Clarissa Carson cradled her baby girl in her arms and felt her heart drop. The ICU nurse looked out her front window, barely making out trees across the street. Dense, choking smoke — the result of nearby wildfires — had settled in her hometown of Medford, Oregon, a city of 82,000 located 27 miles north of the California border.
It was 2017, and Carson badly wanted to take her daughter, who had just started crawling, outside to their yard, to let her feel a ray of sunshine on her face, let the grass tickle her knees. She knew sensory input was critical to her development. This was the summer Carson’s blue-eyed baby girl started balling up her fists and shaking her hands when she got excited, drool spilling onto her chubby cheeks.
Carson knew if they went outside, she’d get that reaction. But she also knew that with the hazardous air quality, it wasn’t a good idea. Earlier this week, Carson’s daughter had a meltdown — “I just wanna swing! I wanna swing high!” she bawled — when Carson wouldn’t let her go outside.
Three years later, the problems persist. As climate change evolves and fire season burns hotter and longer, the West Coast is increasingly blanketed in dangerous air for long stretches. In Oregon, the Air Quality Index has regularly registered over 500 in much of the state over the past 10 days (healthy air quality is from 0-50; anything above 301 is considered hazardous).
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Extremely unhealthy air isn’t unique to Oregon. Smoke has hung over the Bay Area in California and parts of Los Angeles County for most of the past month, and Washington state is dealing with similar problems.
County and state officials everywhere have repeatedly urged residents to stay inside to avoid the smoke as much as possible. But no one is completely safe from inhalation of hazardous particles, leaving Carson and other parents to wonder about the risk for young children with still-developing lungs and respiratory systems.
Should parents be concerned, they ask — and if their kid already has breathing problems, should they be thinking of leaving permanently?
“Do my kids have asthma? Not yet,” said Zach Kuhlow, 42, an ER nurse who has a 13-year-old daughter and 10-year-old son. “They’re healthy right now, at their baseline, but I worry about their cardio pulmonary health. Staying here, I feel like I’m just setting them up for failure.”
Rains are expected in Oregon this weekend, which will help clear out much of the bad air. But fire season on the West Coast is likely to stretch into late fall, which means this is merely the beginning terrible air.
The Kuhlows lost their home in the Alameda fire that destroyed the small towns of Talent and Phoenix just outside of Medford. Currently cooped up at a hotel, Kuhlow is all but decided that it’s time for the family to leave the Pacific Northwest. Originally from Florida, he’s heard from friends that Asheville, North Carolina, at the foot of the Blue Ridge Mountains, is a great place to raise a family.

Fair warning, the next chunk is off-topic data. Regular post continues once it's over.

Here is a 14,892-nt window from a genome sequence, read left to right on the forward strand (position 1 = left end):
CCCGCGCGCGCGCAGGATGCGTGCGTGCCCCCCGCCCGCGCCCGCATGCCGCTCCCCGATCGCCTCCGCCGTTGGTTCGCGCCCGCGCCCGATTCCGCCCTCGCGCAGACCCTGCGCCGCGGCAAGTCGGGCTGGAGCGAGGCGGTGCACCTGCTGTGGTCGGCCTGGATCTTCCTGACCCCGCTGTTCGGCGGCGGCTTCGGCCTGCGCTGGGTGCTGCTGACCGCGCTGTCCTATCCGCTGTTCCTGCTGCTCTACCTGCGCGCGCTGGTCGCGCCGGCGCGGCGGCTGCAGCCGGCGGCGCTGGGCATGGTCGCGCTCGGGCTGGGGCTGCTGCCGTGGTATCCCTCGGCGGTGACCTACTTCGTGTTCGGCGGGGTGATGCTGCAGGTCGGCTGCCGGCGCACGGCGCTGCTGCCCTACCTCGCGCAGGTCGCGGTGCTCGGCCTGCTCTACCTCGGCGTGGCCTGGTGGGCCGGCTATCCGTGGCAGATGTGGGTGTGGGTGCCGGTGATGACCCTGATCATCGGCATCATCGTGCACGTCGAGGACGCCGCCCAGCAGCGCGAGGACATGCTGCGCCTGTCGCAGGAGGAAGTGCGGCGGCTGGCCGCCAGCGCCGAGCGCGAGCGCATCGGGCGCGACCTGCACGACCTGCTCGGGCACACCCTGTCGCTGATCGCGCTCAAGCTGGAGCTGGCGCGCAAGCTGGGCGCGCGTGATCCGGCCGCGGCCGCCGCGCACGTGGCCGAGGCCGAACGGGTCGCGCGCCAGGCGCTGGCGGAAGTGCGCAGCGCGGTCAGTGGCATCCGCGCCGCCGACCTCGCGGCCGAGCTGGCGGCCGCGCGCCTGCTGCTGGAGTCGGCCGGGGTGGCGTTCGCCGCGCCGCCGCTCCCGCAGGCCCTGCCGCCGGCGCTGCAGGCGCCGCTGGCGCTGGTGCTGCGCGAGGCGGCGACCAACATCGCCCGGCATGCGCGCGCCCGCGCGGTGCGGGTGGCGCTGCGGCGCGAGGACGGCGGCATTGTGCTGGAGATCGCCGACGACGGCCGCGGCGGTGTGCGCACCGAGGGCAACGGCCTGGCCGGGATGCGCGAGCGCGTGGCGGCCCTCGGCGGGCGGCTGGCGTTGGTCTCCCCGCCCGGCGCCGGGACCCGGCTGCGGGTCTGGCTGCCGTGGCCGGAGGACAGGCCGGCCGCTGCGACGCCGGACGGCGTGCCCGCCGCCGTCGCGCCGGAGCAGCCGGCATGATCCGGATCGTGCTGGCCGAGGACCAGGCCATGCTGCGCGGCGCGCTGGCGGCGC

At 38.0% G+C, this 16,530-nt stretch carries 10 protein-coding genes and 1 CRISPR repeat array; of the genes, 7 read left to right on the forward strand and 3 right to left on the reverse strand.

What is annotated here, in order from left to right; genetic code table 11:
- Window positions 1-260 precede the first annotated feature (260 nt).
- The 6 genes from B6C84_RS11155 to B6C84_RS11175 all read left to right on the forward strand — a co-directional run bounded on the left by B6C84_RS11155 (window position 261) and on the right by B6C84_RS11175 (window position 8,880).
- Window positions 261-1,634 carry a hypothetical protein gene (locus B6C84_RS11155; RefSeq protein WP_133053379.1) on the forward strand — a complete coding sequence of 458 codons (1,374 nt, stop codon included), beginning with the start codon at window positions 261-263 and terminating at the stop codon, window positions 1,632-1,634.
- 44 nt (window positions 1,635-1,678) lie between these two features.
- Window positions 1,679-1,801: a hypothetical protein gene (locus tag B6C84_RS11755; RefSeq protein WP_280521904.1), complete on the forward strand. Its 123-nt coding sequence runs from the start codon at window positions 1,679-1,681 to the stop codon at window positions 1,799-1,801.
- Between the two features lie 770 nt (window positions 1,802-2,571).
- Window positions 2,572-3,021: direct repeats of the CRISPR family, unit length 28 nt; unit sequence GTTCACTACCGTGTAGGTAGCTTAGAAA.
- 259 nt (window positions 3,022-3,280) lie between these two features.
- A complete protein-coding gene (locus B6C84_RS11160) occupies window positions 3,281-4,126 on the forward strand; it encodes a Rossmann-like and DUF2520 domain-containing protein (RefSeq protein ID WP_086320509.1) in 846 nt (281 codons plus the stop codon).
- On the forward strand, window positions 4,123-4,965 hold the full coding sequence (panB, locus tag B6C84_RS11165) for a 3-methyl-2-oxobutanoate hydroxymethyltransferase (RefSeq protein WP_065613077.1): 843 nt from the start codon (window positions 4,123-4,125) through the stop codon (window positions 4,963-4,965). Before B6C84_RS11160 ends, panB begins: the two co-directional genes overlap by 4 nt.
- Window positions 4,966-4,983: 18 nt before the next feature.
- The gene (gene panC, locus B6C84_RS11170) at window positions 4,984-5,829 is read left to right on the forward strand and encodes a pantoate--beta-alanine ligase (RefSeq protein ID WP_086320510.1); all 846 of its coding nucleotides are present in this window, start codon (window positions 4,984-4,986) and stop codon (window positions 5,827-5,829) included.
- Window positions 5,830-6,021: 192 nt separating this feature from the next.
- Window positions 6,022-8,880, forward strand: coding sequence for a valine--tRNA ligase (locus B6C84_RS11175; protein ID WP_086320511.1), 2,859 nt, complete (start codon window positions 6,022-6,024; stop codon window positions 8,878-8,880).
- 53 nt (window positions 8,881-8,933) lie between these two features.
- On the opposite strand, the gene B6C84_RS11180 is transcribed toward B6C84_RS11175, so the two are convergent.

“I’m putting my foot down,” he said. “We can’t stay here. We have such a great community, and it’s gonna be hard to leave but … if you equate the Air Quality Index to smoking cigarettes, it’s basically like you’re smoking multiple packs a day if you go outside.”
Air quality studies not common
Children inhaling polluted air in any form isn’t ideal, said Dr. Holger Link, a pulmonology pediatrics expert at Doernbecher Children’s Hospital in Portland. But studies related to air pollution from fires, both wildland and urban, are almost non-existent for a variety of reasons.
“The truth is, we don’t know the long-term effects,” Link said. “This is all quite new, the extent and severity of the pollution due to wildfires. … We need to invest in public health and really study these things to understand what it means for our children.”
Studying children’s lung functions can be tricky, Link said. First, it’s important to remember that smoke exposure is different when you’re talking about a wildland fire (where mostly vegetation is burning) vs. an urban fire (where toxic building materials often burn). That results in “very different things, different particles, in your lungs, which makes it hard to know the specific effects,” Link said.
Second, it’s nearly impossible to test children under 6 for lung function, because the test calls for patients to take a deep breath then blow out out as hard as they can for as long as they can, typically 5-6 seconds. They repeat the process three times. But that’s a technically challenging test requiring comprehension and coordination — not to mention an attention span — that’s tough for any child under 6.
Carson, the ICU nurse, agrees.
“I’m just now starting to get her to reliably blow her nose, to understand that you blow out,” Carson said. “There’s no way she could do a pulmonary function test.”
Other options involve chest X-rays and heat scans, but doctors try to limit young children’s exposure to radiation whenever possible. Plus, no matter the method used, it’s hard to keep track of a large group of people if you want to study their health for 5-10 years.